I’m very much of the mind that technology is simply a human enabler.  That is, technology does what people could do, but faster, more accurately, and in novel ways.

Twitter is very much one of these technologies – another way for humans to communicate, something they would do otherwise.  In fact, there are ways that things can get done outside of Twitter, but sometimes Twitter is just the best mode to complete the task at hand.

I recently complained about a negative user experience on Twitter.  Much to my surprise, I was contacted by someone at that organization in an attempt to rectify my situation.

Someone from (supposedly) from AT&T contacted me – and told me that they would try to help.  I responded to Chris with a way to contact me outside of Twitter, and waited.

One week later, I was still waiting.

It turns out that Chris may likely be a Twitter Bot,  a program that simply searches for “AT&T” and responds with the automated script:

Hi, I’m with AT&T. I’m sorry you’re having trouble. Follow me and DM your contact information and I will try to help.

Unfortunately for Chris, and for me, he didn’t try very hard to help.  So, what did I do?  I tweeted again, but this time I made sure to include @ATTCustomerCare, an account run by Molly, AT&T’s Customer Care Team Lead.

Here’s what my tweet said:

@ATTChrisL Still waiting for your response re: 1/19 tweet. What would be most helpful is my final bill amount and due date. @ATTCustomerCare

By including @ATTCustomerCare, I made sure that it would be seen by Molly.  And it was.  Within an hour, Molly had tweeted back:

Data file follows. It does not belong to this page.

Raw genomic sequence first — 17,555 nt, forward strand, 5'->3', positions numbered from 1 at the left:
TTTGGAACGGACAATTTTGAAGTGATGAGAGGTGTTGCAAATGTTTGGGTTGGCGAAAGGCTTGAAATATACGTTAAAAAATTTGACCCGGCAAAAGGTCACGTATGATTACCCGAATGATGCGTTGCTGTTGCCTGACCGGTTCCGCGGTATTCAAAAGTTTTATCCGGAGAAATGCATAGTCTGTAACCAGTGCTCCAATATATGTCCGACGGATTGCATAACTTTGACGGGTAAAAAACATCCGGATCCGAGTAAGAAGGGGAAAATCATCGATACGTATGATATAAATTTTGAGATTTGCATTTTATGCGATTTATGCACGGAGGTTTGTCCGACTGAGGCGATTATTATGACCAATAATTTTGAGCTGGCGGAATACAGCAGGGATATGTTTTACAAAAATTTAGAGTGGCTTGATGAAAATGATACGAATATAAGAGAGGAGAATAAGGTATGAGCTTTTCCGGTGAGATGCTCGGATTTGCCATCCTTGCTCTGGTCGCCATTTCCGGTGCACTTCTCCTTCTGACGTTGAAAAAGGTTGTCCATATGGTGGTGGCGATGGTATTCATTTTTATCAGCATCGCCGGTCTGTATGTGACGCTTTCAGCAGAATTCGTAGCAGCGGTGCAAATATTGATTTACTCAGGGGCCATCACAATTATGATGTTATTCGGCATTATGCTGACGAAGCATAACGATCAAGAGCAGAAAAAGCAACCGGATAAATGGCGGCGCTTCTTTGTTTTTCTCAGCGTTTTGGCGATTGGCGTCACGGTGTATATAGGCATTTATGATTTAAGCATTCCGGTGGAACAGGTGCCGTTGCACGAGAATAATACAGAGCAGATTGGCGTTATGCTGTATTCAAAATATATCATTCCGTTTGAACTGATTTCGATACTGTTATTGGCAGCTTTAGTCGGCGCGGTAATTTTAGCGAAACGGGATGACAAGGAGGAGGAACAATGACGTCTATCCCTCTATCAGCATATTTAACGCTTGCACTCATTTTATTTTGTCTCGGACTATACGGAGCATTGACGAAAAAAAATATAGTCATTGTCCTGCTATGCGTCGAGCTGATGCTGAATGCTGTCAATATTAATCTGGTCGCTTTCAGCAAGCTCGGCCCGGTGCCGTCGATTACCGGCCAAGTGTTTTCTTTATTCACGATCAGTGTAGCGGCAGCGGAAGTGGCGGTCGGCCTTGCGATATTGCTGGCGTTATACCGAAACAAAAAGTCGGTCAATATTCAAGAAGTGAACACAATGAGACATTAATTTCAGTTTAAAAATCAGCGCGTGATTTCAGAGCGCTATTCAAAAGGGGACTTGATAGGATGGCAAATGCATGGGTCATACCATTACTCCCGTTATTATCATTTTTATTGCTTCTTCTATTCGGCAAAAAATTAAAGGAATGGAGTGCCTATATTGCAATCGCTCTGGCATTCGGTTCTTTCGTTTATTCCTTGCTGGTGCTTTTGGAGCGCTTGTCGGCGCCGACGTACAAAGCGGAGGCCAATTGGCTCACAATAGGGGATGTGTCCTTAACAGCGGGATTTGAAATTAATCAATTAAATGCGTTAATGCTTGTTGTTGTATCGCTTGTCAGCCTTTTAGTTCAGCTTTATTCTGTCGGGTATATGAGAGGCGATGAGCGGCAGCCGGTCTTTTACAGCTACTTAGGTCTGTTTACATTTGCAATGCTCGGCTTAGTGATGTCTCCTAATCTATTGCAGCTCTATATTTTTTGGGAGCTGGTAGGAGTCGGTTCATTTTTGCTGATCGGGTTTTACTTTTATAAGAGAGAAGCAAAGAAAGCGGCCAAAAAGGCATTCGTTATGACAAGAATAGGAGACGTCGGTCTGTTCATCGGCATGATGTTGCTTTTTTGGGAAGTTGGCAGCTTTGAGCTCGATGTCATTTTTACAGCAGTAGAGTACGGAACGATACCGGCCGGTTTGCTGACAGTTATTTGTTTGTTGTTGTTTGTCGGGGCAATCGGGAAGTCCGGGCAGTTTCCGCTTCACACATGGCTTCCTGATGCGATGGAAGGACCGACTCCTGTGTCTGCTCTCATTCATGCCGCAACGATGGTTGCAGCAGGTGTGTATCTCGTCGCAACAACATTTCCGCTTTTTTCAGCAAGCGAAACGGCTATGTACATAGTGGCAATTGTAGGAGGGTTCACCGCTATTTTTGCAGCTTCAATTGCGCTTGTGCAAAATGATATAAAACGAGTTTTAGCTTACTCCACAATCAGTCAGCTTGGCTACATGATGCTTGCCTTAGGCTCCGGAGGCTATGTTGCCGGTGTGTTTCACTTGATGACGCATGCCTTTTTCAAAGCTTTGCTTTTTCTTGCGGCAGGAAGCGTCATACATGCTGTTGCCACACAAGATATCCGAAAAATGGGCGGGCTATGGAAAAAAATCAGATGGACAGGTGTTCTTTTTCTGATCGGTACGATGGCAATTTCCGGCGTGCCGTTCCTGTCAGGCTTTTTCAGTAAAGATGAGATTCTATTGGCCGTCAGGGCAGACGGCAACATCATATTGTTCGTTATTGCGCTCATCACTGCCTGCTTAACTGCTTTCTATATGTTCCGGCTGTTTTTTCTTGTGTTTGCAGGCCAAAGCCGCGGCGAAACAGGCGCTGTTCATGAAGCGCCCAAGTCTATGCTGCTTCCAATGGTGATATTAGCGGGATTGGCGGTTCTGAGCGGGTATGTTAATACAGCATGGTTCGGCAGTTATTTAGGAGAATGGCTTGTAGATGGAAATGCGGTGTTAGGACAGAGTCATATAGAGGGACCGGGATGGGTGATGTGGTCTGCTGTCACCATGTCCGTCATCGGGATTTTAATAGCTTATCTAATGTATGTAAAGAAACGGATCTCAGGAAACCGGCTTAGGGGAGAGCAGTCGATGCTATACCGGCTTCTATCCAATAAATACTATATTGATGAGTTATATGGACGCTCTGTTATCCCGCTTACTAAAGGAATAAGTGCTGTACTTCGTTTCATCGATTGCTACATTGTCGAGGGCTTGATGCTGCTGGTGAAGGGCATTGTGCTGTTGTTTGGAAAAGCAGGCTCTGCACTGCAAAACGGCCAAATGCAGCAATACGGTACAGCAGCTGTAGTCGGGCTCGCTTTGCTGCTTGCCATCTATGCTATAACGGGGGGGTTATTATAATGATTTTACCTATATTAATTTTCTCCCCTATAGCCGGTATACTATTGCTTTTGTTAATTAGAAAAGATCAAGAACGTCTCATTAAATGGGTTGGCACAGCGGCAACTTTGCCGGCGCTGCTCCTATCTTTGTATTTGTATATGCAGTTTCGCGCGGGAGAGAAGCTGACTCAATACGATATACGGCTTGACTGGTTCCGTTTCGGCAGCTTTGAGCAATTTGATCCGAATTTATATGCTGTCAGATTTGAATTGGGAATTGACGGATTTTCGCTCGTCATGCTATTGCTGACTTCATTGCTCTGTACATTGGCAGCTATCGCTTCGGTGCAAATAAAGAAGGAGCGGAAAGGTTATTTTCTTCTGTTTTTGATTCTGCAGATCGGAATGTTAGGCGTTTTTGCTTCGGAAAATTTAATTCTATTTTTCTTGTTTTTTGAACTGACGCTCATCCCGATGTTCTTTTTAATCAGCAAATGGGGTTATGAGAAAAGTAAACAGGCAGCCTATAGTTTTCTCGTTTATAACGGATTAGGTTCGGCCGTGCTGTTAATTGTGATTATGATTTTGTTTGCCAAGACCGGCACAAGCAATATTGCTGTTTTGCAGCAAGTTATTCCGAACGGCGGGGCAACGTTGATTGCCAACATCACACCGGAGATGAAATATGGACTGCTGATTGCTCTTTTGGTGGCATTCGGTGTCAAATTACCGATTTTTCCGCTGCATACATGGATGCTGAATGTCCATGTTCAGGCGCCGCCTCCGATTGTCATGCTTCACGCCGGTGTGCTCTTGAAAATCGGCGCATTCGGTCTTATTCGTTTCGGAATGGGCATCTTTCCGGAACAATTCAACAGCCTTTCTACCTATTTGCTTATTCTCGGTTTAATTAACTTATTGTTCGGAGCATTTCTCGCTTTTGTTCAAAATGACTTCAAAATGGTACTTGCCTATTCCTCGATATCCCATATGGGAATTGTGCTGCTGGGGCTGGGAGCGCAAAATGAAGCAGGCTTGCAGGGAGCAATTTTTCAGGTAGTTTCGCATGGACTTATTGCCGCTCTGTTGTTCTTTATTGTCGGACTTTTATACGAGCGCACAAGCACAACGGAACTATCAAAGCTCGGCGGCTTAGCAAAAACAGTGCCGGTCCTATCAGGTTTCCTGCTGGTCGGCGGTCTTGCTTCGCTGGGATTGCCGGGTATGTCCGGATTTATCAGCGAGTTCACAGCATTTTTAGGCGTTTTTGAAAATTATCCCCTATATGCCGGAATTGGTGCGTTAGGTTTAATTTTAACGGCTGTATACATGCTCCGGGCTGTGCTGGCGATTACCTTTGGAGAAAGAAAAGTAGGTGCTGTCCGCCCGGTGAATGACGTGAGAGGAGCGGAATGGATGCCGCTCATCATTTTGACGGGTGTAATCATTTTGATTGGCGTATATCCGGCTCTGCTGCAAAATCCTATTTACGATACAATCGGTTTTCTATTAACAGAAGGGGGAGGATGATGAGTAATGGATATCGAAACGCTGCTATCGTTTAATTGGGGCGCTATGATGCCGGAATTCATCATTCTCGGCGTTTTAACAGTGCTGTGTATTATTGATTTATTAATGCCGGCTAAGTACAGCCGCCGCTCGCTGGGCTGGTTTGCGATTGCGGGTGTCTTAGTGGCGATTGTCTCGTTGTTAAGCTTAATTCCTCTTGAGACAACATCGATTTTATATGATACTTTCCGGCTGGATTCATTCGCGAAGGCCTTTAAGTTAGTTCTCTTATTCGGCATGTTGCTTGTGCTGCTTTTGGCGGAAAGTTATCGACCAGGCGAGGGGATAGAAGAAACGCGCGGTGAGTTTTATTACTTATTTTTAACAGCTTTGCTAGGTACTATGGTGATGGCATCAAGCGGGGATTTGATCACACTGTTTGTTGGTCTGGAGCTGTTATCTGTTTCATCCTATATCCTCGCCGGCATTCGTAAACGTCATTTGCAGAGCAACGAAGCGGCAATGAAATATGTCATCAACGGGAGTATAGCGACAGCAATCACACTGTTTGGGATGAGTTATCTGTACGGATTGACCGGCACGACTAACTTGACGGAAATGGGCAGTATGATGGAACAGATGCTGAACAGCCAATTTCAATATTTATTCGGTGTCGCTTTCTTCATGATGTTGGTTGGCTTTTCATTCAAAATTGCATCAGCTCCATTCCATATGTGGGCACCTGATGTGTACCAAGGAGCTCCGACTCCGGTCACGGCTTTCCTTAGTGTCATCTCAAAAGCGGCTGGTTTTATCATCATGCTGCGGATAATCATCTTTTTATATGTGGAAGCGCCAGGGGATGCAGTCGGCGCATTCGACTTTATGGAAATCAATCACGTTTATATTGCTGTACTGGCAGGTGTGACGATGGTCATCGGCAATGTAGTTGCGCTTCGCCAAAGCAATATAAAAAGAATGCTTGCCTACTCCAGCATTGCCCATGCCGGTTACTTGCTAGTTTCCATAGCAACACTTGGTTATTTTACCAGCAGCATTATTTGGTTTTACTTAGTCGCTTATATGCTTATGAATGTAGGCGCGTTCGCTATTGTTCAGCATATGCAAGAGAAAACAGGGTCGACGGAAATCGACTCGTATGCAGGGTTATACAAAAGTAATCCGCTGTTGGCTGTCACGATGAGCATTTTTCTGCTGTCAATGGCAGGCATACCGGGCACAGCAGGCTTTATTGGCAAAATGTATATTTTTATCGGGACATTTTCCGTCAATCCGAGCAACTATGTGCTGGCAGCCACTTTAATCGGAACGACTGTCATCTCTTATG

@shaycolson Saw you tweets to @attchrisl. Pls DM your acct/wireless number and I can get the info you requested.

I sent Molly my information, and by lunch, she had what I needed: my final bill and due date.  She even told me that she was working on it when she didn’t have an answer in an hour.  I really appreciated this, mostly because it allowed me to leave my needs in a message and continue to work while Molly helped solve my problem.  No need to wait on hold, no need to explain my situation to a rep on the phone.  Just someone helping me get what I need.  Wonderful.

Molly at AT&T is not the only one who is making customers happy through Twitter.  Check out this recent article from The Consumerist: JetBlue Responds to Tweet, Goes Looking for Passenger’s Sunglasses.

JFK -> MCO I left my sunglasses in the JetBlue x-ray bin. If anyone finds them, I’m at gate 22. Thanks.
The employee didn’t find the sunglasses, but did look, and found the passenger!
Wow. Someone from JetBlue actually saw my tweet, went looking for my sunglasses at xray, and found me at the gate. That’s service!
The point here, like the title, is that it’s not about the tweets, it’s about the tweeters.  The people behind the technology make all the difference – both good, and bad.  Chris wasn’t much help – and not because of Twitter, just because of Chris.  Molly, on the other hand, would be a great representative on the phone, online, or (I suspect) in person.  Congrats to both Molly and the JetBlue representative on going above and beyond.  Your efforts were noted and appreciated!